Re: "TW" reefer designation

Garth G. Groff <ggg9y@...>

Dick and John,

At the time these cars were converted (the late 1930s), wood was the
only commonly used material for cooperage in the California wine
industry. Although glass-lined tanks were in common use for milk, they
were still on the far horizon for wine producers. Stainless steel was
pretty new and wouldn't make much of an appearance in the wine industry
until the 1960s.

Wood "breathes" (just like the cork in a good bottle of wine), and this
allows the wines to improve by gentle oxidation. Oak, was and still is,
the most commonly used wood for wine. It adds tannic acid, necessary for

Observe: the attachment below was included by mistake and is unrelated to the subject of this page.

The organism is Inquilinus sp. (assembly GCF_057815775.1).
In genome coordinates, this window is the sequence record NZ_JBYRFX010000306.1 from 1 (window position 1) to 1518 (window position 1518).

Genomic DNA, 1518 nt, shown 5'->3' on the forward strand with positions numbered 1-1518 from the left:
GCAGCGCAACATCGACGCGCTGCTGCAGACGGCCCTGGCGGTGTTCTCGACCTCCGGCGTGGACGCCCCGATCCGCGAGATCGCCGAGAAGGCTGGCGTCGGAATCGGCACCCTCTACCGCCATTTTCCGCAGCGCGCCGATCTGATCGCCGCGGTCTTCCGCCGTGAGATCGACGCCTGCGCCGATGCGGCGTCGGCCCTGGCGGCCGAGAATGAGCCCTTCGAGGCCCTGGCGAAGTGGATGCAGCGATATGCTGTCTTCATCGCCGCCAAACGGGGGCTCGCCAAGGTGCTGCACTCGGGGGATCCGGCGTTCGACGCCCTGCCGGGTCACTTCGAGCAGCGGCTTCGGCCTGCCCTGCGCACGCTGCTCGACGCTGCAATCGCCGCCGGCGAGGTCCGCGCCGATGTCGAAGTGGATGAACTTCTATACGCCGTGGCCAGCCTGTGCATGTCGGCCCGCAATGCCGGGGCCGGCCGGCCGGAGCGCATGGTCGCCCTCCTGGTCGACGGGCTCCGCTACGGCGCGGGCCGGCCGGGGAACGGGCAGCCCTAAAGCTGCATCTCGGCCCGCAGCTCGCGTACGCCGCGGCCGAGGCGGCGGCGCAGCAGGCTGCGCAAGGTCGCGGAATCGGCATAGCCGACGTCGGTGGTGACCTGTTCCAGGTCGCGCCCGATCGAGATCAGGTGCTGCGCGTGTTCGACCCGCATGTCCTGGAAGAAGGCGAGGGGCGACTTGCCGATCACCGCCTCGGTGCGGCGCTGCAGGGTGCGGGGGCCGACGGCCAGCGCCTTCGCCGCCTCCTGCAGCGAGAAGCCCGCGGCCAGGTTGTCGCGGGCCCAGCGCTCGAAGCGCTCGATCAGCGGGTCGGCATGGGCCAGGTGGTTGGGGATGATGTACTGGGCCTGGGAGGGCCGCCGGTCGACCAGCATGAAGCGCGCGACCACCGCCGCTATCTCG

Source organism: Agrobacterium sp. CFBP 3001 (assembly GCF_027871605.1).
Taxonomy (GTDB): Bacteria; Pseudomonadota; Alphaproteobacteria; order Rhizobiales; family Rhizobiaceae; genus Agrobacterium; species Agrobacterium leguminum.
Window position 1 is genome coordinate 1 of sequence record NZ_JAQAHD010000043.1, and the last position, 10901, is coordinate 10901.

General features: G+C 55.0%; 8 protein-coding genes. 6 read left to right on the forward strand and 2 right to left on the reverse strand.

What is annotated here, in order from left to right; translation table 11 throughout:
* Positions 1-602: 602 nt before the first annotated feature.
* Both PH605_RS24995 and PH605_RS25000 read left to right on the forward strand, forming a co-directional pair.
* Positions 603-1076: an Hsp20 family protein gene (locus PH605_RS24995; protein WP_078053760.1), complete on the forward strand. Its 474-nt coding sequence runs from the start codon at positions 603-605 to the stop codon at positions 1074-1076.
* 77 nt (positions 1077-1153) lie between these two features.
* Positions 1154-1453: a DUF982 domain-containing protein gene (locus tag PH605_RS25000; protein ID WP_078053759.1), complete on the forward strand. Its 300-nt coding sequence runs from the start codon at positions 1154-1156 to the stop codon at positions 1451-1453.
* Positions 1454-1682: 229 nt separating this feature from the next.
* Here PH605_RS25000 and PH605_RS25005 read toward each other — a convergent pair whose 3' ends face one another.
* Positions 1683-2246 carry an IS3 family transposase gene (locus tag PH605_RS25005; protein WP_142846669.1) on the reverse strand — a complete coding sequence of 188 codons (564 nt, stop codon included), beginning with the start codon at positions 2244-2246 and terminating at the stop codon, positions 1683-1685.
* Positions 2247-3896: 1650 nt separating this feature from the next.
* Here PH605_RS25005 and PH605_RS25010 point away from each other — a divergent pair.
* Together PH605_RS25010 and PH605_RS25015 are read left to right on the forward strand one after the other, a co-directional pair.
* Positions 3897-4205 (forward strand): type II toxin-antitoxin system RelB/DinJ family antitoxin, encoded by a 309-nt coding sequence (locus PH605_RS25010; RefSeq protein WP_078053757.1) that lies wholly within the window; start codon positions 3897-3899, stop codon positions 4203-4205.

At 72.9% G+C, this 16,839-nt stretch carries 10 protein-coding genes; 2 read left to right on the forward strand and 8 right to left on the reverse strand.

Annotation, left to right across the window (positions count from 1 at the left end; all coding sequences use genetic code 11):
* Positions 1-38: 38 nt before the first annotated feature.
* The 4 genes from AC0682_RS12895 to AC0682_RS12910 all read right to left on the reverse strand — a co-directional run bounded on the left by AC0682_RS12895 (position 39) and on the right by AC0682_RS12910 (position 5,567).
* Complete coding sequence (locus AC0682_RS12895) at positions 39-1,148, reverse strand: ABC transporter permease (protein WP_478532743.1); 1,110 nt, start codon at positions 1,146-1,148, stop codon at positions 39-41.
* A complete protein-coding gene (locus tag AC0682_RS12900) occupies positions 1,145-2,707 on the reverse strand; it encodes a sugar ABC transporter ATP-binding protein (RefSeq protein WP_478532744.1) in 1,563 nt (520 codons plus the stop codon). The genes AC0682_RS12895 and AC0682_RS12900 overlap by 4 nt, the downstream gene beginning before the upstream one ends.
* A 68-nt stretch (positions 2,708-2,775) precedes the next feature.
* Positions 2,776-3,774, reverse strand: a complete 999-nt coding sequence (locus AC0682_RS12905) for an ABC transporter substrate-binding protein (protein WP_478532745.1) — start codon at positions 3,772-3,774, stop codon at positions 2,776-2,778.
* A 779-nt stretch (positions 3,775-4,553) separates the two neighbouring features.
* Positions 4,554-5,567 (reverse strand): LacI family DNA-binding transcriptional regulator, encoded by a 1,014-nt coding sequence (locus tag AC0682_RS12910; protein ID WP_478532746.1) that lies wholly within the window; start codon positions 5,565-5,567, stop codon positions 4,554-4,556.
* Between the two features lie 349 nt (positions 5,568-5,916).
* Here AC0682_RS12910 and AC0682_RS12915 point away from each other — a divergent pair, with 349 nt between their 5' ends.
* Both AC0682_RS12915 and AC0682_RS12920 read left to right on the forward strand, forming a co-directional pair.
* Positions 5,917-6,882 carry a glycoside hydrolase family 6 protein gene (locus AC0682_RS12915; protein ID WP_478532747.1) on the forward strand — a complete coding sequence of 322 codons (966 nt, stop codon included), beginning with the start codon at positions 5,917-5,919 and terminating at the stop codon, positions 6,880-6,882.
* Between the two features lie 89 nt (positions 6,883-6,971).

giving red wines and Chardonnays their complex flavors. Redwood is
chemically neutral and is preferred for aging fruity reds and most white
wines. Redwood lends itself more to upright storage vats than horizontal
aging barrels. Stainless steel and glass are not only chemically
neutral, but don't breathe either, so they add nothing to the wine.

We have no details on the wood used for the cooperage in these cars, but
my best guess is that they were probably oak.

Kind regards,

Garth G. Groff

Dick Harvey wrote:


Wooden tanks sounds good to me. Wine loves that stuff.

There is a page in the PFE book that gives the history of those cars, and
I believe that is where Bill McClung got the idea and data for doing them.

Dick Harley

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